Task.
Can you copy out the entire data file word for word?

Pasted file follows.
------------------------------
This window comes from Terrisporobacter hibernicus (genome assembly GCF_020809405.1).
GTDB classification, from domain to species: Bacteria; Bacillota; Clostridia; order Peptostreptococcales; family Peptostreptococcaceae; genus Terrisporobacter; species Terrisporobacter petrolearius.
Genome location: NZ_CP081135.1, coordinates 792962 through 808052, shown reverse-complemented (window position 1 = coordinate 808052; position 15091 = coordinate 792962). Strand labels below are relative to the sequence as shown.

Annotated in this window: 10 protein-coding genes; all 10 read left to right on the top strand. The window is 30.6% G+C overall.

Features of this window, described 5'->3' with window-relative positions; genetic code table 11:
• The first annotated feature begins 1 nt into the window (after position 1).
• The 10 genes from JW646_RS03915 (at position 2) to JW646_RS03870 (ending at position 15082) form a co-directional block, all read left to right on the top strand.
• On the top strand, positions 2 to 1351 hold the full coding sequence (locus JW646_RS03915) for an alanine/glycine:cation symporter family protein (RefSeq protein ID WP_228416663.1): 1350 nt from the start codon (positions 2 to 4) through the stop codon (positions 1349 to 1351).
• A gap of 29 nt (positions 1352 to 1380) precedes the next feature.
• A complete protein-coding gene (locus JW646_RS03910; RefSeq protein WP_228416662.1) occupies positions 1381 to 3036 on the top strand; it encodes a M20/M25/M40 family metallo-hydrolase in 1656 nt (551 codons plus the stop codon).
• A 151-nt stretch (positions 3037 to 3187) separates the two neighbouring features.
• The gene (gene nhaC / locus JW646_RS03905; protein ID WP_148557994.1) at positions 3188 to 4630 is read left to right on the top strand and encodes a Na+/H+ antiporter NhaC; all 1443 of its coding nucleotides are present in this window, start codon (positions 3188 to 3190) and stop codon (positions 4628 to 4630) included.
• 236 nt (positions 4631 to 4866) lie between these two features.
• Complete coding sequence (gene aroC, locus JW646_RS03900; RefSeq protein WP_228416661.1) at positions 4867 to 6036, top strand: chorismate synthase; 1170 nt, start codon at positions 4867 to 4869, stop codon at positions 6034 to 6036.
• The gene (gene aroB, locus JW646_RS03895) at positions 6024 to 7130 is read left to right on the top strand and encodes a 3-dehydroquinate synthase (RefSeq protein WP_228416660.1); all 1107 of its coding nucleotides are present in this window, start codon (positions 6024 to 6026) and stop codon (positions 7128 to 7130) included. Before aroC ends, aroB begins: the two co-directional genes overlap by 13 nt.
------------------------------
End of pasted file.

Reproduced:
This window comes from Terrisporobacter hibernicus (genome assembly GCF_020809405.1).
GTDB classification, from domain to species: Bacteria; Bacillota; Clostridia; order Peptostreptococcales; family Peptostreptococcaceae; genus Terrisporobacter; species Terrisporobacter petrolearius.
Genome location: NZ_CP081135.1, coordinates 792962 through 808052, shown reverse-complemented (window position 1 = coordinate 808052; position 15091 = coordinate 792962). Strand labels below are relative to the sequence as shown.

Annotated in this window: 10 protein-coding genes; all 10 read left to right on the top strand. The window is 30.6% G+C overall.

Features of this window, described 5'->3' with window-relative positions; genetic code table 11:
• The first annotated feature begins 1 nt into the window (after position 1).
• The 10 genes from JW646_RS03915 (at position 2) to JW646_RS03870 (ending at position 15082) form a co-directional block, all read left to right on the top strand.
• On the top strand, positions 2 to 1351 hold the full coding sequence (locus JW646_RS03915) for an alanine/glycine:cation symporter family protein (RefSeq protein ID WP_228416663.1): 1350 nt from the start codon (positions 2 to 4) through the stop codon (positions 1349 to 1351).
• A gap of 29 nt (positions 1352 to 1380) precedes the next feature.
• A complete protein-coding gene (locus JW646_RS03910; RefSeq protein WP_228416662.1) occupies positions 1381 to 3036 on the top strand; it encodes a M20/M25/M40 family metallo-hydrolase in 1656 nt (551 codons plus the stop codon).
• A 151-nt stretch (positions 3037 to 3187) separates the two neighbouring features.
• The gene (gene nhaC / locus JW646_RS03905; protein ID WP_148557994.1) at positions 3188 to 4630 is read left to right on the top strand and encodes a Na+/H+ antiporter NhaC; all 1443 of its coding nucleotides are present in this window, start codon (positions 3188 to 3190) and stop codon (positions 4628 to 4630) included.
• 236 nt (positions 4631 to 4866) lie between these two features.
• Complete coding sequence (gene aroC, locus JW646_RS03900; RefSeq protein WP_228416661.1) at positions 4867 to 6036, top strand: chorismate synthase; 1170 nt, start codon at positions 4867 to 4869, stop codon at positions 6034 to 6036.
• The gene (gene aroB, locus JW646_RS03895) at positions 6024 to 7130 is read left to right on the top strand and encodes a 3-dehydroquinate synthase (RefSeq protein WP_228416660.1); all 1107 of its coding nucleotides are present in this window, start codon (positions 6024 to 6026) and stop codon (positions 7128 to 7130) included. Before aroC ends, aroB begins: the two co-directional genes overlap by 13 nt.